- =A1&” “&A2&” “&A3&” “……
- =CONCATENATE(A1,” “,A2,” “……) which is more or less time consuming.
Two ways to achieve this quickly
- Using a combination of tricks (=Range, F9, Find and Replace)
- Using Fill –> Justify
Let’s see how!
A) Using a combination of tricks
1. In any blank cell, input =A1:A21 Press F9 (do not press enter)
- Note: F9 is the shortcut key of “calculate now”. When pressing F9 inside the formula bar, it returns the result of a formula.
- Find what: “;”
- Replace with: (space) ‘note: you may replace with other delimiter e.g. comma, dash. Now you are ready to press ENTER. 🙂
B) Using Fill –> Justify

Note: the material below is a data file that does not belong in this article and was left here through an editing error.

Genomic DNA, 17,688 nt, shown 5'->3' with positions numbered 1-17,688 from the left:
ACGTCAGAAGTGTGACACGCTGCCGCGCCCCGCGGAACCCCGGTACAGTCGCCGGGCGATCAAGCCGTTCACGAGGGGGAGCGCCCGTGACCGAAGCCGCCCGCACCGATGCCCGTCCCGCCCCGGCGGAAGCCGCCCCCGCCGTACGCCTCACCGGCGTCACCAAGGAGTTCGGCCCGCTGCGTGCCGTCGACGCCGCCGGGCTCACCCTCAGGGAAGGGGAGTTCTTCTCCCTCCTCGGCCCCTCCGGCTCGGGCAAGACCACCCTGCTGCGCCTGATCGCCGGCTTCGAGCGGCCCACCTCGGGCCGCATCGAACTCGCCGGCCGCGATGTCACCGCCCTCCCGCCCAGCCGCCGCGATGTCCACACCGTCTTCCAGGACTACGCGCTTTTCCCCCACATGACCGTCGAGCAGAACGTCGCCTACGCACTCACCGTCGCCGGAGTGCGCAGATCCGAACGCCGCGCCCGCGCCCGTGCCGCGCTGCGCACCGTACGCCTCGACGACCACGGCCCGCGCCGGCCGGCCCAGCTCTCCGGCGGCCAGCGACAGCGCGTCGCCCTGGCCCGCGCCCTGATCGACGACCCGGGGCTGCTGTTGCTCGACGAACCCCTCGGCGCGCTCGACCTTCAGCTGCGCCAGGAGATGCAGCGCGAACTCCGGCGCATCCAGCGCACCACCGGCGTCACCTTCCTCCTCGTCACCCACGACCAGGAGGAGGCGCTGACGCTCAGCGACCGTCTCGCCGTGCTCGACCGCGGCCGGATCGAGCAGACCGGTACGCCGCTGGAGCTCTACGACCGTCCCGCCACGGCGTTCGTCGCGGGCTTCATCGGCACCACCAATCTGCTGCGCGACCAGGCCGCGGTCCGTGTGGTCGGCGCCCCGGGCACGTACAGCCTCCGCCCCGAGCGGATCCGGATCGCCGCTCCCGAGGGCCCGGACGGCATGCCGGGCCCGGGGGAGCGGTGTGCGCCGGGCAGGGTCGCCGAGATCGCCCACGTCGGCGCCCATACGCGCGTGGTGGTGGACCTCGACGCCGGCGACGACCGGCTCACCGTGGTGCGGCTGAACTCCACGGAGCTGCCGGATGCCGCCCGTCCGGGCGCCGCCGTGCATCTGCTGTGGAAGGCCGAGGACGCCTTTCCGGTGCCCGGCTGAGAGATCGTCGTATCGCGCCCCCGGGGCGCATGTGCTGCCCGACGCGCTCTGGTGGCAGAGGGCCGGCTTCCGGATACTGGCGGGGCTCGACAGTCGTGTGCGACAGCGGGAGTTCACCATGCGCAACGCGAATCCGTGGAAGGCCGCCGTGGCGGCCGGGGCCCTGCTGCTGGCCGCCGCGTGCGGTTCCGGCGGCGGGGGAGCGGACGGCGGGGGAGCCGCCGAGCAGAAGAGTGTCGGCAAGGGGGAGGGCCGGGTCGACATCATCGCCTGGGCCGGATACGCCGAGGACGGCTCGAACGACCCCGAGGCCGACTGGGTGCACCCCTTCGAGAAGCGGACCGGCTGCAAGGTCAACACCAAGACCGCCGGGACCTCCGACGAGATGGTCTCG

- Select the range (A1:A17 in this example)
- Adjust the column width so that it is wide enough to hold the resulting string
- Home Tab –> Fill –> Justify
There you go! Isn’t it magical? The limitation for this approach is that we cannot select the delimiter we want. By default it is “space”. Moreover, each cell can hold up to 255 characters only. If the resulting text string contains more than 255 characters, the extras go to second line.
To both approach, the result is static. If the source changes, you need to repeat the trick again. The Fill –> Justify is just another mysterious function in Excel. You have may seen it many times but still have no idea what it does. Let’s discuss it in the next post. Stay tuned! 🙂
Practical case for combining contents into a cell
To me, it’s mainly for writing commentary in Excel report. E.g. “The top 10 performing shops are………”. Most of the case, the top 10 are listed in a table and I am too lazy to type them again into a commentary. So what’s your case for combining texts in range of cells and what technique you use?